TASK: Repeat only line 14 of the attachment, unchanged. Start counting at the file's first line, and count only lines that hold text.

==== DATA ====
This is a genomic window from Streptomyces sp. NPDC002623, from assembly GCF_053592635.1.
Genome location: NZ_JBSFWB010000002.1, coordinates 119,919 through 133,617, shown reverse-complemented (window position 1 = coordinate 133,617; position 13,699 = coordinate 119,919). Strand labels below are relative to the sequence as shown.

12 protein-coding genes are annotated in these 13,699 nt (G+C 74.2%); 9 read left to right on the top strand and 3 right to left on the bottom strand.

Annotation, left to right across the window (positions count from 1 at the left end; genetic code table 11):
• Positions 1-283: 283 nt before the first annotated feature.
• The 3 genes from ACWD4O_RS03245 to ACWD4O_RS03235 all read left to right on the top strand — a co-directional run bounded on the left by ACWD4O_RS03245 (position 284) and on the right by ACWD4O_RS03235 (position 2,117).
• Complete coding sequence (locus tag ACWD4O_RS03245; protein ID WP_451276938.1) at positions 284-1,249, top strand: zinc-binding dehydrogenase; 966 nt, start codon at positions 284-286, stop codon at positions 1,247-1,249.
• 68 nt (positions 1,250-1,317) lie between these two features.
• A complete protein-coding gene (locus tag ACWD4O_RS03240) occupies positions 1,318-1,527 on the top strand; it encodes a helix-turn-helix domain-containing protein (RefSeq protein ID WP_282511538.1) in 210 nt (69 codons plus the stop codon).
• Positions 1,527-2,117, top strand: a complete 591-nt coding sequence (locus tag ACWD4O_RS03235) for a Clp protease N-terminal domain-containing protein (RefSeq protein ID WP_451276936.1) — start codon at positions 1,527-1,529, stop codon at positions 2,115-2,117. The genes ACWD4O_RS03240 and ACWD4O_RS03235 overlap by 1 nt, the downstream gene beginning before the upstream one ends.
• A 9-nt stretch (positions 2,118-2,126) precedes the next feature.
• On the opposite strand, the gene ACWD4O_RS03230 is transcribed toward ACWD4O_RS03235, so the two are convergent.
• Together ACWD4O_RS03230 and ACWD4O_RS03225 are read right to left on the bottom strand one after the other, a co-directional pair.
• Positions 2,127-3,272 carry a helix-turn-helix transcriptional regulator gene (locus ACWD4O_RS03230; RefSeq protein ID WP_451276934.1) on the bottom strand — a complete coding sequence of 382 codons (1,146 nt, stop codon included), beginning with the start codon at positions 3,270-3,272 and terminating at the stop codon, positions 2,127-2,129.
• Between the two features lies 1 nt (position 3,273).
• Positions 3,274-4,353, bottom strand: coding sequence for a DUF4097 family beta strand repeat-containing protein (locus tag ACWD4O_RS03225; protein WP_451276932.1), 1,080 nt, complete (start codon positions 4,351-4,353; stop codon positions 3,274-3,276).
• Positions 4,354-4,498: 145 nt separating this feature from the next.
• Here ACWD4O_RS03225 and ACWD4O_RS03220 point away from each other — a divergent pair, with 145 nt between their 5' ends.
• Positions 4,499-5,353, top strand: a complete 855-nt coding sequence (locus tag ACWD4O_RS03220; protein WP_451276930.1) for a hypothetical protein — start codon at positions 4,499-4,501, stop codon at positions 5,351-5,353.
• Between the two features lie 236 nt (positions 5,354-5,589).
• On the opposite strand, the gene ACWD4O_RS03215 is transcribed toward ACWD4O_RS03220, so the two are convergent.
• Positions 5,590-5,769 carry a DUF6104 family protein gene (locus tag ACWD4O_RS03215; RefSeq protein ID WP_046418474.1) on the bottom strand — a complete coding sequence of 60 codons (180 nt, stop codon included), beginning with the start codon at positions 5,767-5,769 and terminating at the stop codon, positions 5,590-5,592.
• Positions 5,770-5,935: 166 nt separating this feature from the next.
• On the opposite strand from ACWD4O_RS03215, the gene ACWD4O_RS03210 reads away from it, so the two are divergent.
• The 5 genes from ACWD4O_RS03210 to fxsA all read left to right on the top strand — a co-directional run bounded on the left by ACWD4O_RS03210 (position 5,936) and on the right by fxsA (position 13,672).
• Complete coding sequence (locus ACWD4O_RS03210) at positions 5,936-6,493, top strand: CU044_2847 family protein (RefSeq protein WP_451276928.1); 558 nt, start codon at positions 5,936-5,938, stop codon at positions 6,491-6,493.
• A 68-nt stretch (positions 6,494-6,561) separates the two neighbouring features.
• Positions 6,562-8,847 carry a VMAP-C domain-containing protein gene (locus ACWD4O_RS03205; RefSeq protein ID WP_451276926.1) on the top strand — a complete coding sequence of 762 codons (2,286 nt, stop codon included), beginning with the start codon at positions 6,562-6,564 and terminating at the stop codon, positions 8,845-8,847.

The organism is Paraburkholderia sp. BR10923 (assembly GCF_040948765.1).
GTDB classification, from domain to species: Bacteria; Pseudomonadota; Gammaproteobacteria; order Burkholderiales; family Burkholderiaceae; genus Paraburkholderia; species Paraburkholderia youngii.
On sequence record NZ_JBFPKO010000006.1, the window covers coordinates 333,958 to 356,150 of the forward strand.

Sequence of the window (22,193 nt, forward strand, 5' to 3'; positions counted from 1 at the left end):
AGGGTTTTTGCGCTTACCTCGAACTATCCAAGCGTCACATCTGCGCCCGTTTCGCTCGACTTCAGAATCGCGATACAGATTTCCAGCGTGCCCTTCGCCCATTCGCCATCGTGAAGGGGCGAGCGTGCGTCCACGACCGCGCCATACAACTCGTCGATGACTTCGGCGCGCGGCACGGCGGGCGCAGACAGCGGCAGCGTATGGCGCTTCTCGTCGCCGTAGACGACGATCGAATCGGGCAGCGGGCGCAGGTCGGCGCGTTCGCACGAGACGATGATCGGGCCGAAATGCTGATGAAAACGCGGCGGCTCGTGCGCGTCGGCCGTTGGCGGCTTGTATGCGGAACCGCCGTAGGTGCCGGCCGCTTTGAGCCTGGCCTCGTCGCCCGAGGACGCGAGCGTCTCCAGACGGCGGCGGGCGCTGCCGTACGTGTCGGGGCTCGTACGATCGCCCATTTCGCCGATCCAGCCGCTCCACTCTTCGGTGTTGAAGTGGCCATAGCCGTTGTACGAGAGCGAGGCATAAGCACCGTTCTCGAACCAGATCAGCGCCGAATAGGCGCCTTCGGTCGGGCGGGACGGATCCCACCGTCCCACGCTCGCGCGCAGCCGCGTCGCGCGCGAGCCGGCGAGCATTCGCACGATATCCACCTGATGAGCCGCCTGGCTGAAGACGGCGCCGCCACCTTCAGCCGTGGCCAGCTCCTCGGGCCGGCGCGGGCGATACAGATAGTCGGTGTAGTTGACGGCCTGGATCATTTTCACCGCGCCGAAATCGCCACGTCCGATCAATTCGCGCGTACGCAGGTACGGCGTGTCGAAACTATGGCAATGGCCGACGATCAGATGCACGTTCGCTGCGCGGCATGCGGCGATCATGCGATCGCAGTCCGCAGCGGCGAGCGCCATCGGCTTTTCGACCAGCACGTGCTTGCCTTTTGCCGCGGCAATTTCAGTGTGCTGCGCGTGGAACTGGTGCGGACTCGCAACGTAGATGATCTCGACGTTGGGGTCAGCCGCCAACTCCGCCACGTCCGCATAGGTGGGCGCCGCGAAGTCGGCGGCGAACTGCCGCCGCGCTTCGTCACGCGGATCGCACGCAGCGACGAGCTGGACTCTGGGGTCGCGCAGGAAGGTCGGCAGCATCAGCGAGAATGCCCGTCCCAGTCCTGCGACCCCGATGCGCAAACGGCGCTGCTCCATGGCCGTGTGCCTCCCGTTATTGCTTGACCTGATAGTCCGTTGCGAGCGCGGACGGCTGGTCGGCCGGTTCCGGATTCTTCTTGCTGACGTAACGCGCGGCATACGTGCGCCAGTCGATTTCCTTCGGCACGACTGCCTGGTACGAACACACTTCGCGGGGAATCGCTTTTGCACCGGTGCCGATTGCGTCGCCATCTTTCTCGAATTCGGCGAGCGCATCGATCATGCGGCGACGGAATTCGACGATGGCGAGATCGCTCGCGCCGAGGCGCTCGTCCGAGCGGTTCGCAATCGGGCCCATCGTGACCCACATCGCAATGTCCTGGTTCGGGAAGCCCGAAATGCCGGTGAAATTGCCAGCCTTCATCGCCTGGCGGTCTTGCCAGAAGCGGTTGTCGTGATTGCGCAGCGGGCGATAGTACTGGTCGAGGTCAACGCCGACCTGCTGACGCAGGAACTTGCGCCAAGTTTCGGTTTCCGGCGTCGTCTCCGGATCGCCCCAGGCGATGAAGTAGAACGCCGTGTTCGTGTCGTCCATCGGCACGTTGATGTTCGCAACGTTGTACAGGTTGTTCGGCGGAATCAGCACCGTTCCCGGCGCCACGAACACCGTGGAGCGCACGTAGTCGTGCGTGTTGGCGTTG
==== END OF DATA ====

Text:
• Positions 2,127-3,272 carry a helix-turn-helix transcriptional regulator gene (locus ACWD4O_RS03230; RefSeq protein ID WP_451276934.1) on the bottom strand — a complete coding sequence of 382 codons (1,146 nt, stop codon included), beginning with the start codon at positions 3,270-3,272 and terminating at the stop codon, positions 2,127-2,129.